Tuition fees bite as university applications plummet

By Charles Maggs

Over 50,000 fewer students started university this year than in 2011, according to the University and Colleges Admissions Service (Ucas).

The total number of applicants was down by 6.6% to 653,600, of which 188,700 failed to find a place.

Labour put the blame for the fall firmly at the door of the government, two years after massive tuition fee protests temporarily brought anarchy to Westminster.

"The Tory-led government's policy to raise fees to £9,000 has put a brake on aspiration and has led people considering applying to university to decide against doing so at precisely the time that higher level skills have never been more important to secure their future," shadow higher education minister Shabana Mahmood said.

"At a fragile time for the UK economy, having fewer graduates with the knowledge and skills for tomorrow's workforce at home and to help us compete globally is utterly self-defeating.

"David Cameron and Nick Clegg's betrayal by trebling fees is holding back the future potential of our economy."

The report said children from disadvantaged backgrounds are ten per cent more likely to go to 'higher tariff' universities, however, prompting ministers to claim their reforms have not hit the poorest disproportionately.

"We expect that the total number of full-time students in higher education this year will be bigger than in any year before 2010," higher education minister David Willetts said.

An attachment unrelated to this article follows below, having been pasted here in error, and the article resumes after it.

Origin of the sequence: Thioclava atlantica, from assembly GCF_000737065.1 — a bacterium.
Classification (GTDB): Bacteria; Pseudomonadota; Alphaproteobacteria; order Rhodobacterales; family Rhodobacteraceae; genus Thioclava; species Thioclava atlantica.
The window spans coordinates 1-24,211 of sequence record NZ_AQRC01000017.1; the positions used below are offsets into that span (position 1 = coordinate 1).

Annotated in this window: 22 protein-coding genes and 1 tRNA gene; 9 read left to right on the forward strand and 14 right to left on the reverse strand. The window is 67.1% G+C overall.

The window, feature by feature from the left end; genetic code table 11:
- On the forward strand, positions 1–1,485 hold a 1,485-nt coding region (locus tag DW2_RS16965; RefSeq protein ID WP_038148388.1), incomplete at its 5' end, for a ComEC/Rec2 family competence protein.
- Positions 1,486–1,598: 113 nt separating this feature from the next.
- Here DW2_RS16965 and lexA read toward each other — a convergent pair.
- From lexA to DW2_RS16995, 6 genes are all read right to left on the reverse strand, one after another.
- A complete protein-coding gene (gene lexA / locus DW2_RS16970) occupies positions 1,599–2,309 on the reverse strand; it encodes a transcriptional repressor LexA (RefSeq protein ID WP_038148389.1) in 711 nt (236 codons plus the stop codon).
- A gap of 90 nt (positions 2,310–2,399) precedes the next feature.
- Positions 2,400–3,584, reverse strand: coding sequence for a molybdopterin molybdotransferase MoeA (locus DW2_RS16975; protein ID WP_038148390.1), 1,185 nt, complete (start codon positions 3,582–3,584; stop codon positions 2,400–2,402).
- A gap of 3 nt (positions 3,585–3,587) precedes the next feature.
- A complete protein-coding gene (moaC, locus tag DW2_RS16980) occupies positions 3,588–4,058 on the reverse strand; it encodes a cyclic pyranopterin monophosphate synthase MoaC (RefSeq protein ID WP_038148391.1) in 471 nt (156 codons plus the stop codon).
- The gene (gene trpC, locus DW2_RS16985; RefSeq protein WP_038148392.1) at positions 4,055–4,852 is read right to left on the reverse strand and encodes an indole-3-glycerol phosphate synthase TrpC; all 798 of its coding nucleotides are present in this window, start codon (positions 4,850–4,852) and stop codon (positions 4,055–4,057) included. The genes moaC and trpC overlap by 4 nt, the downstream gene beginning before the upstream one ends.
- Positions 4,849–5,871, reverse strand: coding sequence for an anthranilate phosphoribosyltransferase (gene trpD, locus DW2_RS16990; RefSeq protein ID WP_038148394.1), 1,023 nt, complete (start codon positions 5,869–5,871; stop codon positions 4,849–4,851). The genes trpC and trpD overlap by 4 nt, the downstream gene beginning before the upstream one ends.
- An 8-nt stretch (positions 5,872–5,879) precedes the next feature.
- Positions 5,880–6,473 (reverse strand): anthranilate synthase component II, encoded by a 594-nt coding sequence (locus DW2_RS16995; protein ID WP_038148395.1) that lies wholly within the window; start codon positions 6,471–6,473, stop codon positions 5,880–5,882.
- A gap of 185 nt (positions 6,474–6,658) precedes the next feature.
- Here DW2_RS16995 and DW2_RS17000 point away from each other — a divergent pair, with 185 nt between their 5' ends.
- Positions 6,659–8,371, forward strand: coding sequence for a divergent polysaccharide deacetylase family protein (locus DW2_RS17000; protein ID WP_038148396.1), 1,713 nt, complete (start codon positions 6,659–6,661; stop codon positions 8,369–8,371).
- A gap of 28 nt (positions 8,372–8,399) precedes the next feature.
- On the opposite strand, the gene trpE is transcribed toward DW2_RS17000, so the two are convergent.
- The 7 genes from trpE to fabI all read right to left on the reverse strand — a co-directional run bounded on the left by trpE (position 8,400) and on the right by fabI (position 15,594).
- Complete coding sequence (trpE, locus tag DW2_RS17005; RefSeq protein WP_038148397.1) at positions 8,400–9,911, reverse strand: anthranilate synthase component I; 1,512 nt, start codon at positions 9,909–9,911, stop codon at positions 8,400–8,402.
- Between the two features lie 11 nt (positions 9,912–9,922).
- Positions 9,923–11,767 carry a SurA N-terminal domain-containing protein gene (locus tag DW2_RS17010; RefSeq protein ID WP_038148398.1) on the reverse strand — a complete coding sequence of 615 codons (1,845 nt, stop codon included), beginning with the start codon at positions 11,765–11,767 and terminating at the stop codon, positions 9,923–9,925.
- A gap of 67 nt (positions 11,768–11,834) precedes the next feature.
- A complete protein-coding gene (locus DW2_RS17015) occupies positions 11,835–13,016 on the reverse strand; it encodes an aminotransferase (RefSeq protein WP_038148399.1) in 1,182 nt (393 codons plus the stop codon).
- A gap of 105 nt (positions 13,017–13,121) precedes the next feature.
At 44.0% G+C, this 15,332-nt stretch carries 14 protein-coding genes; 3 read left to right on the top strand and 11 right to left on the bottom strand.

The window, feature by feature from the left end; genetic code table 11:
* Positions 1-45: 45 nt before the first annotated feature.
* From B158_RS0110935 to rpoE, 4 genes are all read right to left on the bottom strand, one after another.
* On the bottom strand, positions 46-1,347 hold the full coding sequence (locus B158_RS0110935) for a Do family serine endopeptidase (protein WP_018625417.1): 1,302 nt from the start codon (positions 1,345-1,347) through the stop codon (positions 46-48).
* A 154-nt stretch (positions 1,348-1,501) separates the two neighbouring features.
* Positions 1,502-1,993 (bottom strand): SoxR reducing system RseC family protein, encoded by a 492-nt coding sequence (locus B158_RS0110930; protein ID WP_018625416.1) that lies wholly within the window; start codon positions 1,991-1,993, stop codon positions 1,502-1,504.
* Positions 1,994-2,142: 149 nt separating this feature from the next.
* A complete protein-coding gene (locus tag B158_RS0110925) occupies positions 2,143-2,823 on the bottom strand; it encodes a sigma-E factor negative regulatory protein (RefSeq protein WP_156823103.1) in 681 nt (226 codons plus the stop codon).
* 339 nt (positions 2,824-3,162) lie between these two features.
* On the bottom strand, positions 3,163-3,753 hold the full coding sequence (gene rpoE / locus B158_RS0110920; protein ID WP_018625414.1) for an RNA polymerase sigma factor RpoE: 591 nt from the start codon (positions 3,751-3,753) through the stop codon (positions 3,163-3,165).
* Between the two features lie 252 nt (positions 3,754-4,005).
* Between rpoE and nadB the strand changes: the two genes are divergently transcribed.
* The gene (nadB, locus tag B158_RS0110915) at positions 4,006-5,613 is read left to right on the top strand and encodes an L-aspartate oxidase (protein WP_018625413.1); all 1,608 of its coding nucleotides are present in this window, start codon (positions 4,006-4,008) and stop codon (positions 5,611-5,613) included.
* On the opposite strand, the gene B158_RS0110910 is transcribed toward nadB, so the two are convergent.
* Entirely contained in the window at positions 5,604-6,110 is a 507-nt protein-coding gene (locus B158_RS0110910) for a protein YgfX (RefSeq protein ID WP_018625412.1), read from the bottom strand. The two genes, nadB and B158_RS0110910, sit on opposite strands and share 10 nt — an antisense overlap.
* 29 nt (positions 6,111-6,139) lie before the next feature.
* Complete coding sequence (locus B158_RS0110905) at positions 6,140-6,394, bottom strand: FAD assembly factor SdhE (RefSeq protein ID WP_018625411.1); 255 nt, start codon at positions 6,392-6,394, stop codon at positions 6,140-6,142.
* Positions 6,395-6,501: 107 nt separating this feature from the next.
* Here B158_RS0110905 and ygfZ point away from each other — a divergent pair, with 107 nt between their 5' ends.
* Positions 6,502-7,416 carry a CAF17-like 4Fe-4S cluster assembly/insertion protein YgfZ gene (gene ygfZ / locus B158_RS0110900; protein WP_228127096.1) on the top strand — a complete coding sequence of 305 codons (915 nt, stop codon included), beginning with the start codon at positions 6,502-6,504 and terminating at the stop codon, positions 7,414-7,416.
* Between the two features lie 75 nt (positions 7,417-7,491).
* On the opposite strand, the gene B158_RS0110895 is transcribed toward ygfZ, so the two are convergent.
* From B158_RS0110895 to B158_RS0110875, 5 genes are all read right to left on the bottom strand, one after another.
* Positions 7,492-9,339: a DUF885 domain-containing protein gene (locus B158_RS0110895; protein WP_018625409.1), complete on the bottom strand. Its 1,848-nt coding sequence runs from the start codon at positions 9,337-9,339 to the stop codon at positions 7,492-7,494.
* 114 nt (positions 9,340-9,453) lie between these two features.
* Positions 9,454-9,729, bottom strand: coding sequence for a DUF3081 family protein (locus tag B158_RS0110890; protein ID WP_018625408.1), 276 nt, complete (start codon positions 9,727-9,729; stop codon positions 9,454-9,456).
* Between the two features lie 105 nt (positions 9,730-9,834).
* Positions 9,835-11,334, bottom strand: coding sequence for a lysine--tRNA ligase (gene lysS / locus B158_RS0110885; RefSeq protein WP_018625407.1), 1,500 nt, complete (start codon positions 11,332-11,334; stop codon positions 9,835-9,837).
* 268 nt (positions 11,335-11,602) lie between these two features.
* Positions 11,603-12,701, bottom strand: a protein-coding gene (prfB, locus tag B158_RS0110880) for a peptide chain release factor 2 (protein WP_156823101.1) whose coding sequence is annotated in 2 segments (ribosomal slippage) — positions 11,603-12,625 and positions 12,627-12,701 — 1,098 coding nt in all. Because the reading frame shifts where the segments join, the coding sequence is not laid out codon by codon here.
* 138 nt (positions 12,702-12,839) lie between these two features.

"Therefore this shows the benefits of our reforms coming through already. More students are going to their first choice institution. Moreover, acceptance rates for applicants from disadvantaged areas increased this year."

The report also suggests a growing gulf between girls and boys applying for higher education, according to UCAS chief executive Mary Curnock.

"Young women are now a third more likely to enter higher education than men, a difference that has increased this cycle," she said.

"The fact that women remain more likely to enter higher education than men are to apply, is a striking and worrying finding."

Despite the large fall in the number of students, much of this was explained by an increase in referrals, so much of the fall may be recovered next year.

But the financial burden of studies is putting many young people off, according to Sally Hunt of the University and Colleges Union.

"Fewer students at universities represent the failure of the government's higher education policies," she argued.

"Higher tuition fees forced a scramble for places last year, which simply highlights the unfair nature of the government's hike in fees.

"If we are to open up university to our most talented people we need to remove punitive financial barriers."

The rise in fees has been especially damaging for the Liberal Democrats following their pre-election pledge to oppose any increase. The higher fees followed a report by former BP chief executive Lord Browne, commissioned by the previous government.